Written by Carcassbomb
Victory Over The Sun – Nowherer
Avant Black Metal/Microtonal Death Metal from Oregon, USA
Released April 23rd, 2021
This is something else. Victory Over the Sun is a solo project of a music genius named Vivian and she accomplishes a lot with this release. I won’t be able to do it justice, due to this person having an understanding of guitar and songwriting that I just do not possess, there are dimensions I can’t see here. I’ve been playing for 15 years and still suck so bad. From the bandcamp page: “written entirely in the 17 equal divisions of the octave (17EDO) tuning system, on guitars I refretted myself”. Ok, I don’t know what that does, but this album sounds so epic.
I’m no stranger to dissonance but this has to be the most appealing dissonance I remember hearing. Most of the time I’m hearing it in atmospheric black metal and metallic hardcore, where it’s used with the intent to cause a level of discomfort or add a layer of grit to the sound, which is present here but there’s more on offer also. Victory Over The Sun manages to use dissonance in a way that is addictive, it has an odd effect on me like a vicious lulling at points. I think this is where some of the unique music-making elements of this album come into play to create a sound unique to this project. The dissonance actually has momentum and progressions to it, it’s not an extra layer – it’s at the core of the music without, which remains entertaining as opposed to drone-like.
The format of the release appeals to me as well, I’ve been really getting into albums with only a handful of tracks but of greatly varying lengths, here we have four tracks at seven, two, eight and then TWENTY minutes. I guess I’ve been attracted to this setup since Blood Incantation in 2019 with Hidden History Of The Human Race. The twenty-minute track on this one, “Oscines” is a journey and half that was absolutely gripping. The crawling basslines at some parts just had me shaking my head, it’s too good. The vocals, blackened as hell, vary between what feels like fury and pain. My only real criticism is that I don’t feel the drums are utilized as much as the guitar and bass are, they are more of a vessel to carry riffs and are drowned out by the guitar mix a lot of the time.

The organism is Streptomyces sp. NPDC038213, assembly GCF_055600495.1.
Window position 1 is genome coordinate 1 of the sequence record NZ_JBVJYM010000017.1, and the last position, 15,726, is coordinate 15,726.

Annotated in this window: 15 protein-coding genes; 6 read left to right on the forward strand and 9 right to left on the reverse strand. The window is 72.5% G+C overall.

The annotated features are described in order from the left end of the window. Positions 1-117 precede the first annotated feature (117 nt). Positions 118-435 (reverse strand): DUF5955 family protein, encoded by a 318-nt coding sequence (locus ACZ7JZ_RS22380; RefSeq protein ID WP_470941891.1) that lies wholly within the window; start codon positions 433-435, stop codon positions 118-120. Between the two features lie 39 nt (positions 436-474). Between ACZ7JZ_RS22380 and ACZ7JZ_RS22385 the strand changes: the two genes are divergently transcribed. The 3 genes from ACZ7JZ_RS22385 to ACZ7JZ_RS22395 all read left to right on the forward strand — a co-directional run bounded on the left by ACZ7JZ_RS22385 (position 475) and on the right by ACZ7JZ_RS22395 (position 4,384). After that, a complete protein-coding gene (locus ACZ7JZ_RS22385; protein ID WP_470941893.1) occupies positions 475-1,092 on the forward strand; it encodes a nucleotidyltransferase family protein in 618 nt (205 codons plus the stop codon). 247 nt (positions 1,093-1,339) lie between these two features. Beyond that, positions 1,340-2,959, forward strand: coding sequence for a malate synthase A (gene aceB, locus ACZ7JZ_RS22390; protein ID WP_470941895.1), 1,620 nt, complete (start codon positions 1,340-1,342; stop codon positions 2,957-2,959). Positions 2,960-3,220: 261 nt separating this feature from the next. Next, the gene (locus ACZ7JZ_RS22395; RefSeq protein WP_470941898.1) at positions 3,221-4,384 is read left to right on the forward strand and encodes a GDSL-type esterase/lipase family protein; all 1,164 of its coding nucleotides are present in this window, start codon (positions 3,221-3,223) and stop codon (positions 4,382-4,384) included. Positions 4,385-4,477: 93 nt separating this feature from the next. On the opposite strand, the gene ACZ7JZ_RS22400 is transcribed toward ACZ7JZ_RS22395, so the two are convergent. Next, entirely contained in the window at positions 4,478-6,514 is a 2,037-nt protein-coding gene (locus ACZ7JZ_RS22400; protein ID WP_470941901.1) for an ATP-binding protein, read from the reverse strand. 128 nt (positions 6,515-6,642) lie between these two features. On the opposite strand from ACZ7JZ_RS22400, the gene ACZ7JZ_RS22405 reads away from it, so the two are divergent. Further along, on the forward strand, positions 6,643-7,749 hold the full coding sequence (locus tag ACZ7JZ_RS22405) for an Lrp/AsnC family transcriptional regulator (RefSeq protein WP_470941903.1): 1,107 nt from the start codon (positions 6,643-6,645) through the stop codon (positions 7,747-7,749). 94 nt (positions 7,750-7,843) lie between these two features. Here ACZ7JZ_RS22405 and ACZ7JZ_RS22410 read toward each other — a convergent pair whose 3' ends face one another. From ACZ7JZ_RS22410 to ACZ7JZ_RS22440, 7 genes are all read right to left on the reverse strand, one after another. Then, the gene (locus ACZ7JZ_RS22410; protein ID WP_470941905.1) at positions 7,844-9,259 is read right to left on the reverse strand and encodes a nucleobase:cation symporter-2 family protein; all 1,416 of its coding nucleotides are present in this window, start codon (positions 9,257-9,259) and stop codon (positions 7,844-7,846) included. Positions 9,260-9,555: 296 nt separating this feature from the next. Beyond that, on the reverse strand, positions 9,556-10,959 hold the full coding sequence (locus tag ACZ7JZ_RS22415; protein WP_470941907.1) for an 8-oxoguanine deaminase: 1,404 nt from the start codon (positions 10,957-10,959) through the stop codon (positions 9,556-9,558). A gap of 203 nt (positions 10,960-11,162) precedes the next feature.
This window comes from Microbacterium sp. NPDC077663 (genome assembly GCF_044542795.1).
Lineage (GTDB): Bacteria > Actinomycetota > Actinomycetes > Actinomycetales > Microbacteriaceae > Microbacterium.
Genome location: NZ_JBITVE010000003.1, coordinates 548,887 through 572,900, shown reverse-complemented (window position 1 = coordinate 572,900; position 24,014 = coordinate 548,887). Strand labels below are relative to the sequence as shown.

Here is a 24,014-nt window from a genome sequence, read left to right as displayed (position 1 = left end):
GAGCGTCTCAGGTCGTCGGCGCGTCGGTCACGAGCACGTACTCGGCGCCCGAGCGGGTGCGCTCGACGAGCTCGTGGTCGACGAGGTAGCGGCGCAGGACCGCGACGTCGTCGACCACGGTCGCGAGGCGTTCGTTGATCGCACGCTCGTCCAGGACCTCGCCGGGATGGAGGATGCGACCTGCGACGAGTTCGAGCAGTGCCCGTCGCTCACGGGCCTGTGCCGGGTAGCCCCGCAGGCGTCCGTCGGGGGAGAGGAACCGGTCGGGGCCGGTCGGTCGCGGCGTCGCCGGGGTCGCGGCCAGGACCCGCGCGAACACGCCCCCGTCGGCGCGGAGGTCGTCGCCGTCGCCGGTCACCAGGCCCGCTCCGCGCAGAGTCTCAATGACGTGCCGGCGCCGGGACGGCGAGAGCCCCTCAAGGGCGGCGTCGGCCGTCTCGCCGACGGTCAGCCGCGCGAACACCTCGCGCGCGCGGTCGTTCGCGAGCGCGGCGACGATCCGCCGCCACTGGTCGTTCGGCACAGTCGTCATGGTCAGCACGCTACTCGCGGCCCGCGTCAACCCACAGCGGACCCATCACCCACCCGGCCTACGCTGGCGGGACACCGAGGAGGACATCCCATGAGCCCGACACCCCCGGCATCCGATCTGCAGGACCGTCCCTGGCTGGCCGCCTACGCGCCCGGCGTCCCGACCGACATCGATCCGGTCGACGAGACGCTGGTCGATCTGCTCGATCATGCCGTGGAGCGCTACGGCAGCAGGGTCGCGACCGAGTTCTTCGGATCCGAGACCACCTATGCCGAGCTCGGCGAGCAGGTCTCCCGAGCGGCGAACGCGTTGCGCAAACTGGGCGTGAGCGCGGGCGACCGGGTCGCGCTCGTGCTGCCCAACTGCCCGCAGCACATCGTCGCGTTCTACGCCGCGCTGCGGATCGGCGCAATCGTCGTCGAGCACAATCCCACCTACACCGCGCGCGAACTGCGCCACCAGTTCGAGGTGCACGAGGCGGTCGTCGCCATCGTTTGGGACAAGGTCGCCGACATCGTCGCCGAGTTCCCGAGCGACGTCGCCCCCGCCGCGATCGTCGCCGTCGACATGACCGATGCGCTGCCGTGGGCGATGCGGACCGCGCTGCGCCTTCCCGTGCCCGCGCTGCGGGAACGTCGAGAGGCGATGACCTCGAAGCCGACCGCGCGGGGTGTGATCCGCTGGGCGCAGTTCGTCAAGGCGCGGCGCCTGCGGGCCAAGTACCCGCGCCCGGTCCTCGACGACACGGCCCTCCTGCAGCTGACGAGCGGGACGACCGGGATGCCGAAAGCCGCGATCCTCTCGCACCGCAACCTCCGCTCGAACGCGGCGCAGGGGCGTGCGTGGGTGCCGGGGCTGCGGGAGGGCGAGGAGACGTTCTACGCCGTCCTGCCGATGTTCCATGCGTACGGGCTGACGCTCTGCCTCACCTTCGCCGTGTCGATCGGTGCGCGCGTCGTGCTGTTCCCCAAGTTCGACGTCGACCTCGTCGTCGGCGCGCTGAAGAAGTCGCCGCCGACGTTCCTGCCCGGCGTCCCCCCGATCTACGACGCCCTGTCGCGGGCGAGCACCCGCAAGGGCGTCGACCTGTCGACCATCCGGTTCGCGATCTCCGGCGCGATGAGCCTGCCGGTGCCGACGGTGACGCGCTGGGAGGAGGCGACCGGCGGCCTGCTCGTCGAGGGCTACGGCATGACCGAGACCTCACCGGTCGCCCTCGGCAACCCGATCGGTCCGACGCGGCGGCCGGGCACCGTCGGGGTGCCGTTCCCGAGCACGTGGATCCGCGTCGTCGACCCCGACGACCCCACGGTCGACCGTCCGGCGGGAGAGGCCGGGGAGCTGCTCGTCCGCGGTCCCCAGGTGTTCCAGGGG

This is apparently microtonal metal, and I had to look that up because I don’t know music theory. As with any time I try to look up music theory, my ADHD does everything it can to pull me out of there, I read it and I still don’t understand what it is. I know that at the very least, it is an unconventional approach to music requiring a lot of know-how or rigging. I will be delving into other microtonal music projects in the future after hearing this, it’s clearly something I enjoy whatever it is. I don’t have to understand the specifics behind the process to understand how this music makes me feel and just how creative every aspect of it is from the art, the track titles, the sound and in the lyrics. There’s a level of dedication here that is clear and after listening to new music every day for years now, I always appreciate the albums that strike me like a bolt of lightning out of nowhere.
Additional flourishes aren’t simply added into the music, every little detail is in some way warped and directed, customized. A standout example is the distorted chirping birds on the final tracks which create a surreal atmosphere. In this way, I can hear similarities between Victory Over The Sun and Liturgy, although I personally prefer the pacing and aggro of Nowherer to Origin of the Alimonies. I could imagine many metal fans having a similar difficulty entering this album as well, but I assure you it will grow on you immensely once you get through the first track and begin to get a feel of the overall picture. Such is the nature of outsider art.
Shoutout to Aki McCullough who mastered this one, we’ve been mutuals on Twitter for some time and I’ve consistently seen her put out good audio engineering work through Nu House Studios, and is a talented musician in her own right with various brilliant projects like A Constant Knowledge Of Death and Dreamwell.
The last couple of minutes with the higher kinda gothy melody is so good, it feels like a resolution of kinds after the grittiness thus far. It’s a satisfying endnote.
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